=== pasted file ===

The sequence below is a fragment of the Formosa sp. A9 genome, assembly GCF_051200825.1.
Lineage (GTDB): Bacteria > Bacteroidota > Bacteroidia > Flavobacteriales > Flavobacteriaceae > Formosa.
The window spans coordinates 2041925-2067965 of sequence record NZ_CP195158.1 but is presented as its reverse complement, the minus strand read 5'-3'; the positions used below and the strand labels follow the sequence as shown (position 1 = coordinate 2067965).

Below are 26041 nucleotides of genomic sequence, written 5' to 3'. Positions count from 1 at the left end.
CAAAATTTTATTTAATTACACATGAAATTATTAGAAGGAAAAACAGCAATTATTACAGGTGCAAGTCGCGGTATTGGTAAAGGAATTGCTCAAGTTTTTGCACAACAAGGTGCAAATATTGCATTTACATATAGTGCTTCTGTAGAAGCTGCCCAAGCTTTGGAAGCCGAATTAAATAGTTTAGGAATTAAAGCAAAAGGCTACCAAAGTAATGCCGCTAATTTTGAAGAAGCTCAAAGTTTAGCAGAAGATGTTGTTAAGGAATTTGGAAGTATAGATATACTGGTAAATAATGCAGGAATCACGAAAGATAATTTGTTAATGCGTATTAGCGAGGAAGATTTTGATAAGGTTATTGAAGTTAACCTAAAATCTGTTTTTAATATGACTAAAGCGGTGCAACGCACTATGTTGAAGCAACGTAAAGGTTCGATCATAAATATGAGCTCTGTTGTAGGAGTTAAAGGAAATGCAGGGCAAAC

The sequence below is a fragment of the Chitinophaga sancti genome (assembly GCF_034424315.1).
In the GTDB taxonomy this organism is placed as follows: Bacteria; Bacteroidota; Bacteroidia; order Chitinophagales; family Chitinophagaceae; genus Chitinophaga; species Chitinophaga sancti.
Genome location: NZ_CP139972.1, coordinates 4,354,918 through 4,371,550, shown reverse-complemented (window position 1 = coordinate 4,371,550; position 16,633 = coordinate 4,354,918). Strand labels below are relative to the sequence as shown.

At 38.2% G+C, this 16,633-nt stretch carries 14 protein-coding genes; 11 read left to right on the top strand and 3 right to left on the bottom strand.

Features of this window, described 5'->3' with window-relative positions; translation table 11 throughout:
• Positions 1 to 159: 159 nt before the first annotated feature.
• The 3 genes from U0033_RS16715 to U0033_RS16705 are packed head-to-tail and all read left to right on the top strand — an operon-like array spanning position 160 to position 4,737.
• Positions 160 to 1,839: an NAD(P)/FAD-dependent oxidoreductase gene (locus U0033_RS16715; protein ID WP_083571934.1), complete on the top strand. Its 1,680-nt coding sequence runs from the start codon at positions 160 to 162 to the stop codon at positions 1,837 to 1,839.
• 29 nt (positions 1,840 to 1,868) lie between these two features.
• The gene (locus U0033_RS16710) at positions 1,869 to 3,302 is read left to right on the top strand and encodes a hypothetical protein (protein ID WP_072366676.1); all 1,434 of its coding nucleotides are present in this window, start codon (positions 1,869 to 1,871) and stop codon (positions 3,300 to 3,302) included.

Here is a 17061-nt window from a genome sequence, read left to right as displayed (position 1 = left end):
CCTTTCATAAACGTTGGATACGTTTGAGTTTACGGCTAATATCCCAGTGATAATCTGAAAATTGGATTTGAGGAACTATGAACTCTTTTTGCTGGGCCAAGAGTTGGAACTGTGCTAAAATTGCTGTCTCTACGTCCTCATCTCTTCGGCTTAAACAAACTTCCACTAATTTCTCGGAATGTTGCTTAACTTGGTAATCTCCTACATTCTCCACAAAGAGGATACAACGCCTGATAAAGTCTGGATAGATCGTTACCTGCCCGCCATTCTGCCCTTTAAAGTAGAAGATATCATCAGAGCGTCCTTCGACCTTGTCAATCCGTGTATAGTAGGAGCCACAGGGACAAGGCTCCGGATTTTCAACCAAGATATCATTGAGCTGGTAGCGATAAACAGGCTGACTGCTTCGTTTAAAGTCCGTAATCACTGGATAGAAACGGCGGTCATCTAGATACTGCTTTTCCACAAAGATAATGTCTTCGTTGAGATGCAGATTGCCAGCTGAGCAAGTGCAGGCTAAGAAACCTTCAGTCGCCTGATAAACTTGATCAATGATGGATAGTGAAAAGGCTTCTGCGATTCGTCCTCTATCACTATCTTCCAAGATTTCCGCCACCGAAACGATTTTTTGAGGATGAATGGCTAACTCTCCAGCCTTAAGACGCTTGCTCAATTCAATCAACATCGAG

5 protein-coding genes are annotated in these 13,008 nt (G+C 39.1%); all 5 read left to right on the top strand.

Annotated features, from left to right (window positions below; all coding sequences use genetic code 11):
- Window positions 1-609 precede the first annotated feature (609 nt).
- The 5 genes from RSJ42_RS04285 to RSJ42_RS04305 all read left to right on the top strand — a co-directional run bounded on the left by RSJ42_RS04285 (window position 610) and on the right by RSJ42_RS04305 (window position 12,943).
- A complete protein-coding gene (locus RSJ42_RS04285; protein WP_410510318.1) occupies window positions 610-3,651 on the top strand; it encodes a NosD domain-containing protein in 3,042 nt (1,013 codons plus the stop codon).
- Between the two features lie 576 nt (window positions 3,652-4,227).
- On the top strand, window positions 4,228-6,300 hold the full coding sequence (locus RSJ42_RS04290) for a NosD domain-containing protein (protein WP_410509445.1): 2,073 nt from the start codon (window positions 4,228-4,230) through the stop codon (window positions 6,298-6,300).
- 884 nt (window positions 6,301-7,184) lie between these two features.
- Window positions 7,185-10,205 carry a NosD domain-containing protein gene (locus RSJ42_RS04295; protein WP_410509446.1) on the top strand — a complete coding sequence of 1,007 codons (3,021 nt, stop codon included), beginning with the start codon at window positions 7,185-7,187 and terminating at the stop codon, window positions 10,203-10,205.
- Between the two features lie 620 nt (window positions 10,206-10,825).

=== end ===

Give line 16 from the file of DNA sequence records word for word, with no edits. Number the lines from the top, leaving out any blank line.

Here is a 17061-nt window from a genome sequence, read left to right as displayed (position 1 = left end):